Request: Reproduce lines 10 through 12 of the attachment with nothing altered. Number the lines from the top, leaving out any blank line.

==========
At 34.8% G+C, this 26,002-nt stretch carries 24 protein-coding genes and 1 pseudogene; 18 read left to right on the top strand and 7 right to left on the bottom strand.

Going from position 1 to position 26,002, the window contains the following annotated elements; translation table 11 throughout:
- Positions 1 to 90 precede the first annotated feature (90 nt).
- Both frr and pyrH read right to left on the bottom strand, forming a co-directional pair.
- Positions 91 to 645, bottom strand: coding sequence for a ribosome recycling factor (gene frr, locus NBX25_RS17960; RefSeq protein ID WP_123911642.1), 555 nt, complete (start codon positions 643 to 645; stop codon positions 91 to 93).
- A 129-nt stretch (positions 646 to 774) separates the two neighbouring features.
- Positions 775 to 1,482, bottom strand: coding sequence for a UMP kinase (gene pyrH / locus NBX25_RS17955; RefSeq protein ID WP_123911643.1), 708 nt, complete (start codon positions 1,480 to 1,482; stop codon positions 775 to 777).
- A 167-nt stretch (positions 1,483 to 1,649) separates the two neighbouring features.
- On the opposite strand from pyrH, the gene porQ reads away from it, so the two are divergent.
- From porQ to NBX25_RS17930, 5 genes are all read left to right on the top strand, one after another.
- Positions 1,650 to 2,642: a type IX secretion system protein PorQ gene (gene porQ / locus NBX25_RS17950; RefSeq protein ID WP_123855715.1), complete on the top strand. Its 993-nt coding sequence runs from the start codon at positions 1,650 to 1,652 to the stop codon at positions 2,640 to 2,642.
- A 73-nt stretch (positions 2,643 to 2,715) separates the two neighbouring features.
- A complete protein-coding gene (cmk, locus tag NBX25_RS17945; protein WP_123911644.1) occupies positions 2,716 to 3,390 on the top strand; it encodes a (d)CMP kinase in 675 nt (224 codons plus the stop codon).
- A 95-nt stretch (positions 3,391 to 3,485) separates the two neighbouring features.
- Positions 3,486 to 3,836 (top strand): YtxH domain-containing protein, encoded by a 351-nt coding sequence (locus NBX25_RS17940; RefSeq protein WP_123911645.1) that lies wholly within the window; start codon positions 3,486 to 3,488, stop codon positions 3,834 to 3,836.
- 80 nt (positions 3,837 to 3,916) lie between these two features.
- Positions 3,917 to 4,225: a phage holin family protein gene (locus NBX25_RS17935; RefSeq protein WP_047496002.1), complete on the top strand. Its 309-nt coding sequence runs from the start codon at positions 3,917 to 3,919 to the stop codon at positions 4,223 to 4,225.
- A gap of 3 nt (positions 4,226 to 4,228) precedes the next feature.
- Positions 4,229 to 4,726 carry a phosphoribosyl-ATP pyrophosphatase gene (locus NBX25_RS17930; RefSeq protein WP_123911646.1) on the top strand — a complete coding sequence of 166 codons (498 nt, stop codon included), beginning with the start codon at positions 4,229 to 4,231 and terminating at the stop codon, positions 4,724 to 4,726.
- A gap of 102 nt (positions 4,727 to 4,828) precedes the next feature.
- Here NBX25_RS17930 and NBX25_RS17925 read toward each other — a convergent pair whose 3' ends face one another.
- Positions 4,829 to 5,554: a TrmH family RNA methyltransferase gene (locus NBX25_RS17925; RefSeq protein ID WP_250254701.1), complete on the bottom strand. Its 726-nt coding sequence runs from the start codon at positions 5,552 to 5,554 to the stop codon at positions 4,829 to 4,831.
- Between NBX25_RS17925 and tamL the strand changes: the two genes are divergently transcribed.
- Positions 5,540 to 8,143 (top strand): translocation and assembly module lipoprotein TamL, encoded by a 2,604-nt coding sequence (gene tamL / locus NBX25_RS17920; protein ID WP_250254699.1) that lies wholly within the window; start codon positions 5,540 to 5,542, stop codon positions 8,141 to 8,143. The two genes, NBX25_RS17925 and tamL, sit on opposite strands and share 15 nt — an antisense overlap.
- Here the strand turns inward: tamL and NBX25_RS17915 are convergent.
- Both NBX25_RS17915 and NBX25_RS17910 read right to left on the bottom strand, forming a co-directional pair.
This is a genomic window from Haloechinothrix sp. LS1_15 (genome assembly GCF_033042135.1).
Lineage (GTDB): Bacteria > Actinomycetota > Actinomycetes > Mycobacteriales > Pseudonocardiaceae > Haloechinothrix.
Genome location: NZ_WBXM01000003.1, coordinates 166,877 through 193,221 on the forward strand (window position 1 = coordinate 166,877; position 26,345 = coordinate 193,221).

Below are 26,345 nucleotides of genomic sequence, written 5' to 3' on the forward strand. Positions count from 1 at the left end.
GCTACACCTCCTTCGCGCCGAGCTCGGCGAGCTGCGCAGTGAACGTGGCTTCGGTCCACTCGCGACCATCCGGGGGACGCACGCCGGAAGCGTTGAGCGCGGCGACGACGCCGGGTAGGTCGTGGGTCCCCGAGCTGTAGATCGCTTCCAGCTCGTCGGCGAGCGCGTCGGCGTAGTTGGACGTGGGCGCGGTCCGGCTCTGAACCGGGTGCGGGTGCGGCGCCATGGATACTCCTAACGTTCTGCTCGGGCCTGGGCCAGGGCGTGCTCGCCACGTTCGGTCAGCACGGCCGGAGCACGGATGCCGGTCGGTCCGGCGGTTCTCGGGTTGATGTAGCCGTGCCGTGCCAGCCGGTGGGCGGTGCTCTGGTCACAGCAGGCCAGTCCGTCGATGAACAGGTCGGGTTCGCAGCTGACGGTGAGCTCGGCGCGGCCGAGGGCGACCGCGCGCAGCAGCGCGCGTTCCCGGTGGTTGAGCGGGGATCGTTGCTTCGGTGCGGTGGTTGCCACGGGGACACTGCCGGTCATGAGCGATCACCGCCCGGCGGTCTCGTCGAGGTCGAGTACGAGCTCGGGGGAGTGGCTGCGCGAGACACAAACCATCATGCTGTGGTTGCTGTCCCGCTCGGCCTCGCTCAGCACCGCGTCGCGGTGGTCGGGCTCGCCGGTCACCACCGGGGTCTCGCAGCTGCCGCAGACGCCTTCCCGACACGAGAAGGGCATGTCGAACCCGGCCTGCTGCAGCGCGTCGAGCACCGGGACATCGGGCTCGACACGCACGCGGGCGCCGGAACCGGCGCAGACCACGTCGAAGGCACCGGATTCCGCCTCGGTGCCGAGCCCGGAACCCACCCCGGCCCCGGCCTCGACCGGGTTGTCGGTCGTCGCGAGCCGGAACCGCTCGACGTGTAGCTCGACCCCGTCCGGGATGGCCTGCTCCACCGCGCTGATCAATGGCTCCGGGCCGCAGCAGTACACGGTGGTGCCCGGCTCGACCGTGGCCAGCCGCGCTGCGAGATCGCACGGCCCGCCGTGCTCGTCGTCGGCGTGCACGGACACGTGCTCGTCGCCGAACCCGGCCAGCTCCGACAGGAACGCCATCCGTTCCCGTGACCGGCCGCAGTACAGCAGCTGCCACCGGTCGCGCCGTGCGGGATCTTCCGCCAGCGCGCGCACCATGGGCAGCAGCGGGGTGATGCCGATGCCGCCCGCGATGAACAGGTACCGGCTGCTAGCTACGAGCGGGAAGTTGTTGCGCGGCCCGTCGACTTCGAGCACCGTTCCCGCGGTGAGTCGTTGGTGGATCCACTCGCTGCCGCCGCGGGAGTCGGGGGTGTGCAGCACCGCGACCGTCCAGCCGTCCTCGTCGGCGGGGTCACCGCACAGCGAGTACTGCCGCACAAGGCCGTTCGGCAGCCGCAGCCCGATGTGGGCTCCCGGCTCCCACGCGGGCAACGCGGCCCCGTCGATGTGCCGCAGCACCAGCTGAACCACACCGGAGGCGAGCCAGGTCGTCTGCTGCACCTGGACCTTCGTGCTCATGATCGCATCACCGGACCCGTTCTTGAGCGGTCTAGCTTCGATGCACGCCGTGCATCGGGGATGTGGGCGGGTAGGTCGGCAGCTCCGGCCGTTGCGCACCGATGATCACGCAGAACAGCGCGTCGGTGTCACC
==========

- From porQ to NBX25_RS17930, 5 genes are all read left to right on the top strand, one after another.
- Positions 1,650 to 2,642: a type IX secretion system protein PorQ gene (gene porQ / locus NBX25_RS17950; RefSeq protein ID WP_123855715.1), complete on the top strand. Its 993-nt coding sequence runs from the start codon at positions 1,650 to 1,652 to the stop codon at positions 2,640 to 2,642.
- A 73-nt stretch (positions 2,643 to 2,715) separates the two neighbouring features.